Age-by-age Guide to Feeding your Toddler

Age: 12 to 18 months

Signs of readiness for self-feeding

  • Can start to use a spoon himself (though proficiency will take a while!)

What to feed

  • Whole milk
  • Other dairy (soft pasteurized cheese, full-fat yogurt and cottage cheese)
  • Same food as family, mashed or chopped into bite-size pieces
  • Iron-fortified cereals (rice, barley, wheat, oats, mixed cereals)
  • Other grains (whole wheat bread, pasta, rice)
  • New fruits: melon, papaya, apricot, grapefruit (citrus is now okay)
  • New vegetables: broccoli and cauliflower “trees”
  • Protein (eggs; cut-up or ground meat, poultry, boneless fish; tofu; beans; thinly spread smooth peanut butter)
  • Citrus and non-citrus juice
  • Honey is now okay

How much per day

  • 2 to 3 servings dairy (1 serving = 1 cup milk, 15 to 25 gram cheese, 1/3 to ½ cup yogurt or cottage cheese)
  • 4 to 6 servings cereals and other grains (1 serving = ¼ to 1/3 cup cereal, ¼ cup pasta or rice, ¼ to ½ slice bread or bagel)
  • ¼ to ½ cup fruit
  • ¼ to ½ cup vegetables
  • 2 servings protein (1 serving = 2 tablespoons ground or meat cubes, poultry, or fish; 1 egg; ¼ cup tofu or cooked beans; 1 tablespoon smooth peanut butter)
  • 75 to 120 ml juice

Feeding tips

  • Introduce new foods one at a time, with at least three days in between to make sure your child’s not allergic.
  • Choking hazards are still a danger.

Age: 18 to 24 months

Feeding skills to look for

  • Self-feeding
  • Food phrases like “more” and “all done”


What to feed

  • Whole milk
  • Other dairy (natural hard cheese, soft pasteurized cheese, full-fat yogurt and cottage cheese, pudding)
  • Iron-fortified cereals (rice, barley, wheat, oat, mixed cereals)
  • Other grains (whole wheat bread and crackers, cut-up bagels, pretzels, rice cakes, ready-to-eat cereals, pasta, rice)
  • Fruit, cooked, canned or fresh, cut up or sliced (apples, bananas, peaches, strawberries, pears, cherries, grapes, plums, oranges, grapefruit)
  • Dried fruit, soaked until soft so it won’t pose a choking hazard (apples, apricots, peaches, pears, dates, pitted prunes, raisins)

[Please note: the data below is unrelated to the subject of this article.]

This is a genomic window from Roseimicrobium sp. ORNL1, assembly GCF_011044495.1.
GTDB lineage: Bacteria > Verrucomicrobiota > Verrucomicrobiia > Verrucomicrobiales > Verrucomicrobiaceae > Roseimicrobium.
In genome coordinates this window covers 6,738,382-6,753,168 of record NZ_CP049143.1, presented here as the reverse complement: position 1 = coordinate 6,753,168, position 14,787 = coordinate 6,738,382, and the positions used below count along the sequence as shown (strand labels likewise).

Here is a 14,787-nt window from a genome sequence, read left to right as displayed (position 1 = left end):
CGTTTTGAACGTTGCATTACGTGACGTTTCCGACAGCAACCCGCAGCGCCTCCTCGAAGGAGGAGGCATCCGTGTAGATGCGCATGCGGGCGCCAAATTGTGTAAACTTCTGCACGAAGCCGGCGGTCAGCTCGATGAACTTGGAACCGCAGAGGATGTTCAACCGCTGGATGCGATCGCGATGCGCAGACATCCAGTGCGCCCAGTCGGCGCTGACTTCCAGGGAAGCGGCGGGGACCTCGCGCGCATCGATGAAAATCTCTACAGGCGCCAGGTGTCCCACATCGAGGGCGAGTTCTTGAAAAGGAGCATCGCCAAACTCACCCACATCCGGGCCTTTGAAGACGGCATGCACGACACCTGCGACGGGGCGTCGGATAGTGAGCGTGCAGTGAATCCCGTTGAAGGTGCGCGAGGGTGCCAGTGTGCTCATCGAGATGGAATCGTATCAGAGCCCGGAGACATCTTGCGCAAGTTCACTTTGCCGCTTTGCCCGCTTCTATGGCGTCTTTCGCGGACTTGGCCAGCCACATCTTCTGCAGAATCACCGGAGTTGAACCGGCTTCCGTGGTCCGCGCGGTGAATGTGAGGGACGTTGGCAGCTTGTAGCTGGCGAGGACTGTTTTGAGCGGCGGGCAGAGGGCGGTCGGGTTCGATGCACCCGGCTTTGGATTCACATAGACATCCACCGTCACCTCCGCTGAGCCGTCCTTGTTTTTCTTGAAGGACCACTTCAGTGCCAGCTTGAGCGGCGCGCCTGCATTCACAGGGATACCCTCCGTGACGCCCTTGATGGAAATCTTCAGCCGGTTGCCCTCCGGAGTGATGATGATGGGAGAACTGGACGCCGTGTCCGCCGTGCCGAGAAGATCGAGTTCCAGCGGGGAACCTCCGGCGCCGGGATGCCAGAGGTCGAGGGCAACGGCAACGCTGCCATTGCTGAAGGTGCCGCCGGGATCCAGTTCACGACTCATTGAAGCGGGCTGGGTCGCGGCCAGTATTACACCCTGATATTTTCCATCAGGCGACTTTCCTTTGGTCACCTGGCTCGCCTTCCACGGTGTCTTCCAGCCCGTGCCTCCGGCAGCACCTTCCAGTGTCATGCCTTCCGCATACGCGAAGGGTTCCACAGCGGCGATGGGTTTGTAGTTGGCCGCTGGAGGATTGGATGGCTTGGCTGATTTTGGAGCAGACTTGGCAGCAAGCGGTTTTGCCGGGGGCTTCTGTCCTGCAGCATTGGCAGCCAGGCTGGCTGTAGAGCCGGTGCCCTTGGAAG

• Vegetables, cooked and mashed or diced (carrots, green beans, cauliflower, broccoli, yams, potatoes, peas)
  • Protein (eggs; cut-up or ground meat, poultry, boneless fish; tofu; beans; smooth peanut butter)
  • Combo foods like macaroni and cheese, casseroles
  • Fruit and vegetable juices

How much per day

  • 2 to 3 servings dairy (1 serving = ½ cup milk; 15 to 25 gram cheese; 1/3 to ½ cup yogurt or cottage cheese; ¼ cup pudding)
  • 6 servings grains (1 serving = ¼ to ½ slice bread or bagel; 1 or 2 crackers; ¼ cup pasta or rice; 1/3 to ½ cup cooked or ready-to-eat cereal)
  • 2 to 3 servings fruit (1 serving = ¼ cup cooked or canned, ½ piece fresh; 1/8 cup dried; ¼ to ½ cup juice)
  • 2 to 3 servings vegetables (1 serving = 1 to 2 tablespoons)
  • 2 servings protein (1 serving = 2 tablespoons ground or meat cubes, poultry, or fish; 1 egg; ¼ cup tofu or cooked beans; 1 tablespoon smooth peanut butter)

Feeding tips

  • Introduce new foods one at a time, with at least three days in between to make sure your child’s not allergic.
  • Choking hazards are still a danger.

Age: 24 to 36 months

Feeding skills to look for

  • Self-feeding
  • Eagerness to make own food choices

What to feed

  • Low-fat milk
  • Other dairy (diced or grated cheese; low-fat yogurt, cottage cheese, pudding)
  • Iron-fortified cereals (rice, barley, wheat, oats, mixed cereals)
  • Other grains (whole wheat bread and crackers, cut-up bagels, pretzels, rice cakes, ready-to-eat cereal, pasta, rice)
  • Fruits, sliced fresh or canned
  • Dried fruit, soaked until soft so it won’t pose a choking hazard (apples, apricots, peaches, pears, dates, pitted prunes, raisins)
  • Vegetables, cooked and cut up
  • Protein (eggs; cut-up or ground meat, poultry, boneless fish; tofu; beans; smooth peanut butter)
  • Combo foods like macaroni and cheese, casseroles
  • Fruit and vegetable juices

How much per day

One serving for a child this age is about ¼ the size of an adult serving.

  • 2 to 3 servings dairy (1 serving = ½ cup milk; 15 to 25 gram cheese; ½ cup yogurt; ¼ to ¼ cup cottage cheese; ¼ cup pudding)
  • 6 servings grains (1 serving = ½ slice bread or bagel; 1 or 2 crackers; ¼ to ½ cup pasta or rice; 1/3 to ½ cup cooked or ready-to-eat cereal)
  • 2 to 3 servings fruit (1 serving = ¼ cup cooked or canned, ½ piece fresh, or ¼ to ½ cup juice)
  • 2 to 3 servings vegetables (1 serving = 2 to 3 tablespoons)
  • 2 servings protein (1 serving = 2 tablespoons ground or meat cubes meat, poultry, or fish; 1 egg; ¼ cup tofu or cooked beans; 1 tablespoon peanut butter)

Feeding tips

  • Introduce new foods one at a time, with at least three days in between to make sure your child’s not allergic.
  • Choking hazards are still a danger.

Your child may seem to eat less than before — that’s perfectly normal at this stage. If you wonder whether he’s getting enough calories, use this guideline: The American Academy of Pediatrics recommends that your child get about 40 calories (0.16736 kilojoules) a day for every inch (25.4 millimeters) of height.

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About Helouise Steenkamp

I'm a 45 plus, Devoted Wife and Mother. Adonai has blessed us with two Amazingly Wonderful Sons. We have had the privilege of being Place of Safety parents for 1 1/2 years and there after foster parents to a Darling Princess for 5 years. She was reconciled with her biological parents in Dec'14. Our hearts are still aching from the loss, but we know that as we trust Adonai with our salvation, so we can trust Him with her future. We welcomed our new 4 year old foster child on 05JUN'15.
This entry was posted in Daily Routine Schedules, Ouerondersteuningsgroep, Place of Safety Advice. Bookmark the permalink.

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